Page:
On Monday a ruling by a California judge suggested that the Digital Millennium Copyright Act (DMCA) allows for DVD ripping if you own the DVD in question. More importantly, educational institutions are entitled to stream legally purchased DVDs on campus without the permission of copyright holders.
The decision was for a lawsuit brought by a trade association of educational video publishers called the Association for Information Media and Equipment (AIME), and one of its members, Ambrose Video Publishing. The plaintiffs in the case alleged that in January 2006, UCLA purchased video streaming software that included a DVD-ripping capability, and began streaming DVDs it had purchased (including some belonging to Ambrose) to members of the UCLA community.
Ambrose and AIME sued the college in December 2010, alleging copyright infringement, breach of contract, and other harms. They argued in court that the college violated the anti-circumvention provisions of the DMCA when it ripped Ambrose's copy-protected DVDs. They also argued that their DVDs are sold under a licensing agreement that prohibits rebroadcast and public display.
UCLA argued in court that the copyright's fair use doctrine gives educators broad latitude to publicly perform copyrighted works as part of their instructional activities. They also noted that Ambrose's own catalog states that "All purchases by schools and libraries include public performance rights." UCLA argued that because the school was the lawful owner of the DVDs at issue, it had a right to access the DVDs and therefore could not have violated the ban on circumventing access-control measures.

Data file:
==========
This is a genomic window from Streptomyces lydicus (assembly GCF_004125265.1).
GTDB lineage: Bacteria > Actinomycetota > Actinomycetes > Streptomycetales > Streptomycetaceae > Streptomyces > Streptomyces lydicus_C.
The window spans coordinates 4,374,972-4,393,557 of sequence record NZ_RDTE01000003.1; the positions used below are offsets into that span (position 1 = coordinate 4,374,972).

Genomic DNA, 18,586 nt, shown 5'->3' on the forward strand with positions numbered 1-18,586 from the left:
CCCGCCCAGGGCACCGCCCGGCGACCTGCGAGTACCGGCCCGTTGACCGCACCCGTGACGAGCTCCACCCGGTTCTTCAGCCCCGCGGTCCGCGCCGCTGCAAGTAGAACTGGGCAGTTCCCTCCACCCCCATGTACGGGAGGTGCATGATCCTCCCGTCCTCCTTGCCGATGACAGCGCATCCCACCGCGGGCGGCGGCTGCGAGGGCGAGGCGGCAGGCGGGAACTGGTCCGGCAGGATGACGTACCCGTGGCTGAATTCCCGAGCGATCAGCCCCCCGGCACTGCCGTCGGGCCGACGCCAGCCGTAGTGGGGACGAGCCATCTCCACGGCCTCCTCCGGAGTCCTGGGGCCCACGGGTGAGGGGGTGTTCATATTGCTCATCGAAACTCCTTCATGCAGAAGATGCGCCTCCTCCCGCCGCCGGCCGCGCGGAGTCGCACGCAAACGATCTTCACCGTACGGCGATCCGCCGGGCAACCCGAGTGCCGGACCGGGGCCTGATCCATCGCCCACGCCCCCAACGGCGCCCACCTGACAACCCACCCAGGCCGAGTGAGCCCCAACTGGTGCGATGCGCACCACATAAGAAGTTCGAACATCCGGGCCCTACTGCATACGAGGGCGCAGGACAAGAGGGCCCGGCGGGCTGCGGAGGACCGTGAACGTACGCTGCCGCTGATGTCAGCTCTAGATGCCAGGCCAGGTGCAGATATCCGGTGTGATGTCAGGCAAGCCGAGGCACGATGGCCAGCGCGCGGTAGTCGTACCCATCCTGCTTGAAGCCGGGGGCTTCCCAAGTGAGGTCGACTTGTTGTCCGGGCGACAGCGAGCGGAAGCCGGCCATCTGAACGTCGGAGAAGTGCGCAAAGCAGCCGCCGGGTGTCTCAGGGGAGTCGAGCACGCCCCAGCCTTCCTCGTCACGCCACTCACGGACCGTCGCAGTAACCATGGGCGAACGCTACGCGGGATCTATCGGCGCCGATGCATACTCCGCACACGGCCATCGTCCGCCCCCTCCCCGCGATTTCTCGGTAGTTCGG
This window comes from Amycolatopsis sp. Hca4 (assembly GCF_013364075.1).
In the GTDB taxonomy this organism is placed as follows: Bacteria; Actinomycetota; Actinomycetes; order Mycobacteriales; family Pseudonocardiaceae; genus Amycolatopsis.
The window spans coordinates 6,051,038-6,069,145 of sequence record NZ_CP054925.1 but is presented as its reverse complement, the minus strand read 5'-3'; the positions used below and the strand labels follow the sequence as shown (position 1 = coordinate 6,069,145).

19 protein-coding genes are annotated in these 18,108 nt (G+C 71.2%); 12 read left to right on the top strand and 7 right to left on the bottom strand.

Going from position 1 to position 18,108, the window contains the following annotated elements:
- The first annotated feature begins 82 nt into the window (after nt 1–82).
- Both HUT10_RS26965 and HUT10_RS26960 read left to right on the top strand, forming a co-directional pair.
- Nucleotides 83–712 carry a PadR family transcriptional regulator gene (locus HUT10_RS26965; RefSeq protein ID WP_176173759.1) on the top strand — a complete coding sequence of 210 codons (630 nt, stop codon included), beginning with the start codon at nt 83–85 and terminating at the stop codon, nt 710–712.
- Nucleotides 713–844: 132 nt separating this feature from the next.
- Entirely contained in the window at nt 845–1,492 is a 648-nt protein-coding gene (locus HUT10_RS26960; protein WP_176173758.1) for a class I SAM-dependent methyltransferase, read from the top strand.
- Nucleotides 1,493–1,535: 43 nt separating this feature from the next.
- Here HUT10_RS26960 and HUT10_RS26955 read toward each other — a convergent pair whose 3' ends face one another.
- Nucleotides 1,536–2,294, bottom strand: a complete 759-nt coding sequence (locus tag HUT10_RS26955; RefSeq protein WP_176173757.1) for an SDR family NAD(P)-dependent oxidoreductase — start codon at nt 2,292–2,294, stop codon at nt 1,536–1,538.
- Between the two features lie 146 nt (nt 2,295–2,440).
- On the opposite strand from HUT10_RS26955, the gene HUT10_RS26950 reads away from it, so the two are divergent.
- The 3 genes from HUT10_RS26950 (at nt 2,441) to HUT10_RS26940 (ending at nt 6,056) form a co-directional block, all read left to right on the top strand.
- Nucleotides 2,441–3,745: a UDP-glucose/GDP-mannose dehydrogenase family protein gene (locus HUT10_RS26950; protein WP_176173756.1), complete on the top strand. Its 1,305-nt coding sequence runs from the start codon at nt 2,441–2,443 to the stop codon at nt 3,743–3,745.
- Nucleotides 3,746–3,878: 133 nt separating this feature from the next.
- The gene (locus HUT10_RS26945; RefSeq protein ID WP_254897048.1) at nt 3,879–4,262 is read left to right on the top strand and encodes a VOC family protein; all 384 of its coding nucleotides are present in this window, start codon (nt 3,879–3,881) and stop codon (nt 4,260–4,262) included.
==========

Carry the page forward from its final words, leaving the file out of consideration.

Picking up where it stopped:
Judge Consuelo B. Marshall sided with UCLA. He noted that the plaintiffs conceded that UCLA had the right to show its DVDs in the classroom, and ruled that UCLA's streaming service was a functional equivalent to that right. "The type of access that students and/or faculty may have, whether overseas or at a coffee shop, does not take the viewing of the DVD out of the educational context," he wrote. Marshall also ruled that UCLA's copies of the DVDs were incidental to its lawful streaming service, and was therefore fair use.
"UCLA is pleased that the court dismissed the plaintiffs' lawsuit challenging UCLA's practice of streaming previously purchased video content for educational purposes," said Scott Waugh, UCLA executive vice chancellor and provost. "The court ruling acknowledges what UCLA has long believed, that streaming licensed DVDs related to coursework to UCLA students over UCLA's secure network is an appropriate educational use."
The decision is expected to be appealed by the plaintiffs and sent to the Ninth Circuit court for review.
Source: Ars Technica